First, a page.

I have always considered it good practice to put the amp in standby for a few seconds before turning off the main power switch. If nothing else, this allows the HV to bleed down so that when you turn off the power switch, you don't get to hear the sounds of an amp dying. Some amps can be kind of noisy if you just turn them off by the main power switch alone.

    There is no down side to going to standby before powering down.
     
  9. Shane Stevenson

    Shane Stevenson Well-Known Member

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    Very helpful! Thanks guys
     
  10. Lukas

    Lukas Well-Known Member

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    Standby on wait 5-10, go take a piss or something or tune your guitar then flick it to on and play. Same thing turning it off, go to standby for a minute then off. Just a good practice. If anything the next time you go to flick it on it’s in standby again.
     
  11. ampmadscientist

    ampmadscientist Well-Known Member

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    There has been a lot of talk lately from some goof-ball who tells us not to use the standby switch.
    A person who thinks he's the worlds biggest expert, which obviously he is not.
    I think this person is full of crap.
    There is nothing wrong with using the standby switch.

    The idea of the standby switch comes from tube radio transmitters. (Leo Fender did not invent the standby switch).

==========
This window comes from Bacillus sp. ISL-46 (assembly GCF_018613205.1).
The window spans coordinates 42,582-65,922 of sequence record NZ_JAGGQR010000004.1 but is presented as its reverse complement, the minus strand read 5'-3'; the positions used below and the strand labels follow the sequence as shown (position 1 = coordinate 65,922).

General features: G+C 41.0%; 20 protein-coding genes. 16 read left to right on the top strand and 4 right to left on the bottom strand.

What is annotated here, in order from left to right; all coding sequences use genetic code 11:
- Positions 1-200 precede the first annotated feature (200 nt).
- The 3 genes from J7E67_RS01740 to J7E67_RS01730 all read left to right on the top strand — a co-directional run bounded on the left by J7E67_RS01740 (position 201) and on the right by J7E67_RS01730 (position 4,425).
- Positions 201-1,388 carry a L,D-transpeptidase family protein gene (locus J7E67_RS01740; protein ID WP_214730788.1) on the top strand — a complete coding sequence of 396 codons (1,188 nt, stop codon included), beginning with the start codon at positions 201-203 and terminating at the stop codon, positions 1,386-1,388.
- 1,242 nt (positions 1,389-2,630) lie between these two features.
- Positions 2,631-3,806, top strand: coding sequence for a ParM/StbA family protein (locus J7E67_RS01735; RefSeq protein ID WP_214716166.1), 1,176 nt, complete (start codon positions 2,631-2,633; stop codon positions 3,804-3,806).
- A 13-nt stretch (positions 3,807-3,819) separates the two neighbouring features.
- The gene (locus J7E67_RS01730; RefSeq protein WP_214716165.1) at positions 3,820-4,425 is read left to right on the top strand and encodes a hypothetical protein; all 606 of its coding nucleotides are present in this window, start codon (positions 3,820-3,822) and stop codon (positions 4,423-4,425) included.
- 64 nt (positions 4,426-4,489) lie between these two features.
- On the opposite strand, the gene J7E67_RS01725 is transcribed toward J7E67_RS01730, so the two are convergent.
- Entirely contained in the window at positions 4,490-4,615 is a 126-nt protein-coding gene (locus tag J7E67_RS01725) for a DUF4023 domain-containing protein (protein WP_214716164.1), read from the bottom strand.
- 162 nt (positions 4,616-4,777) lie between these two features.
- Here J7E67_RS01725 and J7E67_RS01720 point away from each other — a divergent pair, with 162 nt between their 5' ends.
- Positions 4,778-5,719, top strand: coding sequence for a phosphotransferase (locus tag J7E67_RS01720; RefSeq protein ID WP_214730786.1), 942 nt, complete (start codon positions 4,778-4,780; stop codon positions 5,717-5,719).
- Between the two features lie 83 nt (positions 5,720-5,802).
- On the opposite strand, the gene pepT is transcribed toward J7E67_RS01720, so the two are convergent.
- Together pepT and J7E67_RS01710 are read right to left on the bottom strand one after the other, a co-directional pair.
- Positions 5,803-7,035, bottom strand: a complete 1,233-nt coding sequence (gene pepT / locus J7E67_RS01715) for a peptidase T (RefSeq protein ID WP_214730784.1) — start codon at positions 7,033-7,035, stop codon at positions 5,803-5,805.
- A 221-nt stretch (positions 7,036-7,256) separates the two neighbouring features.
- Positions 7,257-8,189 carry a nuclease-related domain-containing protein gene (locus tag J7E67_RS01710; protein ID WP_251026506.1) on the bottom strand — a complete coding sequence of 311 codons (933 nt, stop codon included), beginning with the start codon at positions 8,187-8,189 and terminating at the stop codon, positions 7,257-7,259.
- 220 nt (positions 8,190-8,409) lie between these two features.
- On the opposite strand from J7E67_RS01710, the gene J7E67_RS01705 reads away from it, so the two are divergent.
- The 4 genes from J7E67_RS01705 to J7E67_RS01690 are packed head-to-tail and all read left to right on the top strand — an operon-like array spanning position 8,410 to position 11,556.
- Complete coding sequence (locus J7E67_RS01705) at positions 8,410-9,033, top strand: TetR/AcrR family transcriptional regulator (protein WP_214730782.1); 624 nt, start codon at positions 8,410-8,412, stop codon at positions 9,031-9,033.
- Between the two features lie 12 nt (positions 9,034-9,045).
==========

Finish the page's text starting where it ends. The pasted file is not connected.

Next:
12. Nik Henville

    Nik Henville Well-Known Member

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    If I am going to poke around inside, I tend to switch off by turning off the power switch, turning all the knobs to max and hitting a few power chords for a second or two until all sound stops. Otherwise I always, but ALWAYS use the standby switch followed by the power switch a few seconds later.
    When switching on, I always power up and then get guitar(s) and pedals sorted whilst she warms up. Then I switch on the standby switch. Probably OCD or anal-retentive or whatever, but here's the thing... that's how I do it. How you do it is entirely up to you. And it has worked for me for over five decades - so you are welcome to try and change me - but don't hold your breath whilst doing so.

    :hippie::pirate::uk:
     
  13. SkyMonkey

    SkyMonkey Well-Known Member

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    Same as @Nik Henville for me.

    I have a MkII Valvestate too. SS power amp and no standby, but if I just turn it off if gives one hell of a (worrying) POP.
    There is a muting function if nothing is plugged in the front, so I pull the guitar lead as I turn off. Silence!
     
    Last edited: Dec 26, 2019
  14. wmachine

    wmachine Well-Known Member

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    I've read a lot recently on "how to and how to not" use the standby. I can find no evidence (words are not evidence) of anything wrong doing or damage with using the stand-by up and down. So I continue to use it accordingly.
    Lots of talk about not needing to use it, yada yada. But for me, no reason to take any chances.